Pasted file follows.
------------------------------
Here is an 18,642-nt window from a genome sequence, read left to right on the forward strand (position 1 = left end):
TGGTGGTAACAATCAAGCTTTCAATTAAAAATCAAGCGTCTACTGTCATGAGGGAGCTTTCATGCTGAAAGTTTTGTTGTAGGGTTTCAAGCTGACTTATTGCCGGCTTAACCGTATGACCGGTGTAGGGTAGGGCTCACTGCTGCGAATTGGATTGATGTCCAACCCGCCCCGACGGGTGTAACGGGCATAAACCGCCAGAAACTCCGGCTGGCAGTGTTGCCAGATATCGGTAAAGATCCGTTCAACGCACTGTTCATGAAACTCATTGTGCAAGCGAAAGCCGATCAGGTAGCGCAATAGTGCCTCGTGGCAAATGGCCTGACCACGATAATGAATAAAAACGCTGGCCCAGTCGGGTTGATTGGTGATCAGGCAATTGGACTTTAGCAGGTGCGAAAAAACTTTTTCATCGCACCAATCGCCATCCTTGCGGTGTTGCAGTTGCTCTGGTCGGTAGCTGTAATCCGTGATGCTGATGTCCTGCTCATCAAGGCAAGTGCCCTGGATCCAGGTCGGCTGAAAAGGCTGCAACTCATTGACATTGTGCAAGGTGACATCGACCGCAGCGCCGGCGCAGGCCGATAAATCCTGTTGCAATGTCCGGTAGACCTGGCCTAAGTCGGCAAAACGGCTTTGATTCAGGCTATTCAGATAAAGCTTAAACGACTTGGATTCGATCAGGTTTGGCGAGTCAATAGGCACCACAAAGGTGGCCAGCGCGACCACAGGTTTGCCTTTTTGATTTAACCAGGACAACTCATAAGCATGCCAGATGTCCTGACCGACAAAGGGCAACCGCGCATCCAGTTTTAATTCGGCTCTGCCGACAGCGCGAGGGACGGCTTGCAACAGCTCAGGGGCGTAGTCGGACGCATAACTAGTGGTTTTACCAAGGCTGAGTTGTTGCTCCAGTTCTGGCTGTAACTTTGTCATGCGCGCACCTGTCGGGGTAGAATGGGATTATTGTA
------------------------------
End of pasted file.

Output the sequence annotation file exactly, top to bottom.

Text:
Here is an 18,642-nt window from a genome sequence, read left to right on the forward strand (position 1 = left end):
TGGTGGTAACAATCAAGCTTTCAATTAAAAATCAAGCGTCTACTGTCATGAGGGAGCTTTCATGCTGAAAGTTTTGTTGTAGGGTTTCAAGCTGACTTATTGCCGGCTTAACCGTATGACCGGTGTAGGGTAGGGCTCACTGCTGCGAATTGGATTGATGTCCAACCCGCCCCGACGGGTGTAACGGGCATAAACCGCCAGAAACTCCGGCTGGCAGTGTTGCCAGATATCGGTAAAGATCCGTTCAACGCACTGTTCATGAAACTCATTGTGCAAGCGAAAGCCGATCAGGTAGCGCAATAGTGCCTCGTGGCAAATGGCCTGACCACGATAATGAATAAAAACGCTGGCCCAGTCGGGTTGATTGGTGATCAGGCAATTGGACTTTAGCAGGTGCGAAAAAACTTTTTCATCGCACCAATCGCCATCCTTGCGGTGTTGCAGTTGCTCTGGTCGGTAGCTGTAATCCGTGATGCTGATGTCCTGCTCATCAAGGCAAGTGCCCTGGATCCAGGTCGGCTGAAAAGGCTGCAACTCATTGACATTGTGCAAGGTGACATCGACCGCAGCGCCGGCGCAGGCCGATAAATCCTGTTGCAATGTCCGGTAGACCTGGCCTAAGTCGGCAAAACGGCTTTGATTCAGGCTATTCAGATAAAGCTTAAACGACTTGGATTCGATCAGGTTTGGCGAGTCAATAGGCACCACAAAGGTGGCCAGCGCGACCACAGGTTTGCCTTTTTGATTTAACCAGGACAACTCATAAGCATGCCAGATGTCCTGACCGACAAAGGGCAACCGCGCATCCAGTTTTAATTCGGCTCTGCCGACAGCGCGAGGGACGGCTTGCAACAGCTCAGGGGCGTAGTCGGACGCATAACTAGTGGTTTTACCAAGGCTGAGTTGTTGCTCCAGTTCTGGCTGTAACTTTGTCATGCGCGCACCTGTCGGGGTAGAATGGGATTATTGTA